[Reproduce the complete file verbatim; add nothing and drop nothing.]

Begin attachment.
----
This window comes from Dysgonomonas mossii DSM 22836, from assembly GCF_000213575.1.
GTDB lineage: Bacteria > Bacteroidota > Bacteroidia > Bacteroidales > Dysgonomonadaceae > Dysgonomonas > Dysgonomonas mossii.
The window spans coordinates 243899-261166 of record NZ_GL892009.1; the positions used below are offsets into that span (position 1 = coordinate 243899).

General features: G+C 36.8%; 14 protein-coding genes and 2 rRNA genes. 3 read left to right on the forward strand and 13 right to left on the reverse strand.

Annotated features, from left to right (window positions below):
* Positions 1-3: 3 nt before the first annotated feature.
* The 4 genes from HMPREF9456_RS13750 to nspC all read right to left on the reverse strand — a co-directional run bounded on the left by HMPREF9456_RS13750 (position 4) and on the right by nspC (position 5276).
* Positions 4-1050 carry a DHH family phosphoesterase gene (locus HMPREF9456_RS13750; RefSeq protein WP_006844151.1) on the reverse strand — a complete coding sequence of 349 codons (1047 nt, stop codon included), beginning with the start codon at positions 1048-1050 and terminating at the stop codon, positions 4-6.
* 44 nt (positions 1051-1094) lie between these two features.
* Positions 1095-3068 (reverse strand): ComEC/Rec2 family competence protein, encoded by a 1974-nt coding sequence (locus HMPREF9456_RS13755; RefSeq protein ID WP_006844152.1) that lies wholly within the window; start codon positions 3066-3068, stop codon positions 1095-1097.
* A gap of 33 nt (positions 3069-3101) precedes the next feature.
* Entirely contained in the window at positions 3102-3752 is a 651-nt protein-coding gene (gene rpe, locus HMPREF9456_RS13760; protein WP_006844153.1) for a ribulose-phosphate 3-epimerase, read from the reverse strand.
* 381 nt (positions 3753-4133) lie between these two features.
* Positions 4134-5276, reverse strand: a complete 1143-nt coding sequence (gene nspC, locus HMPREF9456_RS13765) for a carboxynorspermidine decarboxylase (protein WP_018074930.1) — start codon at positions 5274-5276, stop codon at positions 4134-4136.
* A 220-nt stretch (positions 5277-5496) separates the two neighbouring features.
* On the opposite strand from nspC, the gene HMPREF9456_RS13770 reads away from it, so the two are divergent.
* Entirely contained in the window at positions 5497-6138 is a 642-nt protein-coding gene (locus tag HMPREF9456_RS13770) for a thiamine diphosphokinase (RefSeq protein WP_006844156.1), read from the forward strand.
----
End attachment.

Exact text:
This window comes from Dysgonomonas mossii DSM 22836, from assembly GCF_000213575.1.
GTDB lineage: Bacteria > Bacteroidota > Bacteroidia > Bacteroidales > Dysgonomonadaceae > Dysgonomonas > Dysgonomonas mossii.
The window spans coordinates 243899-261166 of record NZ_GL892009.1; the positions used below are offsets into that span (position 1 = coordinate 243899).

General features: G+C 36.8%; 14 protein-coding genes and 2 rRNA genes. 3 read left to right on the forward strand and 13 right to left on the reverse strand.

Annotated features, from left to right (window positions below):
* Positions 1-3: 3 nt before the first annotated feature.
* The 4 genes from HMPREF9456_RS13750 to nspC all read right to left on the reverse strand — a co-directional run bounded on the left by HMPREF9456_RS13750 (position 4) and on the right by nspC (position 5276).
* Positions 4-1050 carry a DHH family phosphoesterase gene (locus HMPREF9456_RS13750; RefSeq protein WP_006844151.1) on the reverse strand — a complete coding sequence of 349 codons (1047 nt, stop codon included), beginning with the start codon at positions 1048-1050 and terminating at the stop codon, positions 4-6.
* 44 nt (positions 1051-1094) lie between these two features.
* Positions 1095-3068 (reverse strand): ComEC/Rec2 family competence protein, encoded by a 1974-nt coding sequence (locus HMPREF9456_RS13755; RefSeq protein ID WP_006844152.1) that lies wholly within the window; start codon positions 3066-3068, stop codon positions 1095-1097.
* A gap of 33 nt (positions 3069-3101) precedes the next feature.
* Entirely contained in the window at positions 3102-3752 is a 651-nt protein-coding gene (gene rpe, locus HMPREF9456_RS13760; protein WP_006844153.1) for a ribulose-phosphate 3-epimerase, read from the reverse strand.
* 381 nt (positions 3753-4133) lie between these two features.
* Positions 4134-5276, reverse strand: a complete 1143-nt coding sequence (gene nspC, locus HMPREF9456_RS13765) for a carboxynorspermidine decarboxylase (protein WP_018074930.1) — start codon at positions 5274-5276, stop codon at positions 4134-4136.
* A 220-nt stretch (positions 5277-5496) separates the two neighbouring features.
* On the opposite strand from nspC, the gene HMPREF9456_RS13770 reads away from it, so the two are divergent.
* Entirely contained in the window at positions 5497-6138 is a 642-nt protein-coding gene (locus tag HMPREF9456_RS13770) for a thiamine diphosphokinase (RefSeq protein WP_006844156.1), read from the forward strand.